The Literary Ladies’ Guide to the Writing Life

literary ladies' guide to the writing life

Finalist, Benjamin Franklin Awards for books published by independent presses.

The Literary Ladies’ Guide to the Writing Lifepresents twelve celebrated women authors and draws on their diaries, letters, memoirs, and interviews to show how they expressed their views on the subjects of importance to every writer– from carving out time to write to conquering their inner demons to developing a “voice” to balancing the demands of family life with the need to write.

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Atlas provides her own illuminating commentary as well and reveals how the lessons of classic women writers of the past still resonate with women writing today. This beautifully illustrated book, filled with more than 100 archival images, will inspire anyone who loves to write, no matter where they are on their creative journey.

Find out more about the authors whose journeys are detailed in this book, with additional inspiration from other classic women authors on the book’s companion web site.  Published by Sellers Publishing.

Observations and wisdom from:
Louisa May Alcott  /  Jane Austen  /  Charlotte Brontë  /  Willa Cather
Edna Ferber  /  Madeleine L’Engle  /  L.M. Montgomery  /  Anaïs Nin

George Sand  /  Harriet Beecher Stowe  /  Edith Wharton  /  Virginia Woolf

This bountiful literary quilt of quotations and intimate glimpses of writers’ work lives is an ideal gift for your favorite book mama…or yourself. —Nina Shengold, Chronogram Magazine

That these women are shown to have been vulnerable not only brings them to life, but suggests that the path to writing well lies in the very risky process of actually doing it, not in the over-reaching goal of landing in the literary archives. —Julie Ann Charpentier, ForeWord Reviews 

Atlas gifts to us (women writers) a beautiful little tome of relaxation, discovery and tutelage at the hands of the greats. This book is simply a delight that is likely to live on your bedside table or among your favorites. —Allena Tapia, writing

Wouldn’t it be great to have Willa Cather, Virginia Woolf, Jane Austen or Anais Nin all hanging out in your kitchen, offering you support and wisdom, food for thought to continue on? …  I can turn to any page and find inspiration, guidance, and wisdom from some of the most amazing writers of the last two centuries. — Alexandra Jamieson (Oprah-featured author of The Great American Detox Diet, and co-star of the Oscar-nominated hit movie Super Size Me)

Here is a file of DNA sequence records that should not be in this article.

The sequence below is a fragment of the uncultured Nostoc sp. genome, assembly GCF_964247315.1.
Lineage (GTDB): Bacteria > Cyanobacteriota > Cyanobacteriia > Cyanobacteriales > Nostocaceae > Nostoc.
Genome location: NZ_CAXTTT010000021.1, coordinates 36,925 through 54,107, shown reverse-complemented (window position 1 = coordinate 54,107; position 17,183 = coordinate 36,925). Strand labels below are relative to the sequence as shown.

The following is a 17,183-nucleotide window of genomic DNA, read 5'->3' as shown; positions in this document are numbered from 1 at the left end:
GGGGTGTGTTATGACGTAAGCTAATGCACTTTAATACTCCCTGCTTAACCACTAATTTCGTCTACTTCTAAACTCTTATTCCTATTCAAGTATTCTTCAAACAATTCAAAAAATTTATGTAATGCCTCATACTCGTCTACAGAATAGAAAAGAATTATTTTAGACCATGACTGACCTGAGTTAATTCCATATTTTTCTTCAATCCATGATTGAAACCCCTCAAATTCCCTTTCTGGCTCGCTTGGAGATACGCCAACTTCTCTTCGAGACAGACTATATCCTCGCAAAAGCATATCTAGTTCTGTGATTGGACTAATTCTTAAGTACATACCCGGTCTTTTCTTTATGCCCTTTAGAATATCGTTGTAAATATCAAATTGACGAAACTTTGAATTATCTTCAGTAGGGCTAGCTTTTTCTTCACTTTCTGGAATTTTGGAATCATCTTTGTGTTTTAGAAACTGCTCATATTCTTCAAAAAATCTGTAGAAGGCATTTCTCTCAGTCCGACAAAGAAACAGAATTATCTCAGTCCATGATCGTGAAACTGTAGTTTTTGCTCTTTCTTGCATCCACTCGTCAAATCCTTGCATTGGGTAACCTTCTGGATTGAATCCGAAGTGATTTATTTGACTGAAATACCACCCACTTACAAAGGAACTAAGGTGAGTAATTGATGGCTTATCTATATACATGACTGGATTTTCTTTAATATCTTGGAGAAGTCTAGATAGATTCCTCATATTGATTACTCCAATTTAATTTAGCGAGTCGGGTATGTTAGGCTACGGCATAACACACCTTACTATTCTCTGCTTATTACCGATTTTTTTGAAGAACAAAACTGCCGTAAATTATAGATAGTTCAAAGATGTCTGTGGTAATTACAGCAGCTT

I’ve only read through the book once and already my copy has those post-it flags all along the sides signaling places for me to come back to when I need a literary kick in the pants. —Katie Sluiter, Katie’s Bookcase 

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18 comments on “The Literary Ladies’ Guide to the Writing Life

  1. Barbara Pollak

    Madeleine L’Engle, “Many Waters.” My daughter’s favorite as a pre-teen 20+ years ago, and I can understand why. “Many waters cannot quench love!”

  2. Paula

    I love your book concept, Nava, & I look forward to reading it. My favorite classic female authored book is Virginia Woolf’s Mrs Dalloway (fiction) or A Room of One’s Own (nonfiction). Thanks for the giveaway!

  3. Heather B.

    There are so many wonderful female authors (and I keep thinking of more!). I absolutely LOVE Little Women (and the entire series), Jane Eyre, and let’s not forget Laura Ingalls Wilder!

  4. Laura S

    I have to CHOOSE my favourite classic? Damn, that’s hard! I’d say Little Women is my favourite growing-up classic, and Pride and Prejudice by Jane Austen and Jane Eyre by Charlotte Bronte are 2 other major favourites of mine. Oh, also, Northanger Abbey by Jane Austen. It’s SO underrated! I also find it more fun to read than P&P, even if P&P has intrigue and is a big romance and all of that.
    Thanks for hosting this contest! :D
    – Laura

  5. Rebecca

    I’ll always have a soft spot for Louisa May Alcott, Little Women was a childhood favorite! Anais Nin, however, is one hot ticket.

  6. Lauren

    It’s always a challenge for me to single out one book by a female author because there are so many that have moved me. “Uncle Tom’s Cabin” by Harriet Beecher Stowe was poignant and instrumental to the future of our nation during the time it was written. “Their Eyes Were Watching God” by Zora Neale Hurston was a moving tale of a woman coming into her own. “Frankenstein” by Mary Shelley was inspiring in part because it was not common for women to be writers during her era. Lastly, I enjoyed “The Book of the City of Ladies” by Christine de Pizan because it’s by one of the few female writers from Medieval times that I’ve read and demonstrates that women throughout the ages have faced the same challenges and joys.

  7. Diana

    I’ll never forget discovering Rose Wilder Lane in junior high school. She is the daughter of Laura Ingalls Wilder (didn’t know that until much, much later), My favorite book penned by Ms. Lane was Let the Hurricane Roar. I think I checked it out of the library 4 times!!

  8. Yourfriendtasha

    I’ve just rediscovered Louisa May Alcott’s, Little Women. I’ve also fallen in with L M Montgomery and the Ann series after reading it this summer and I wonder why I waited so long to read them when I had grown up on the movies! The books are so much better!

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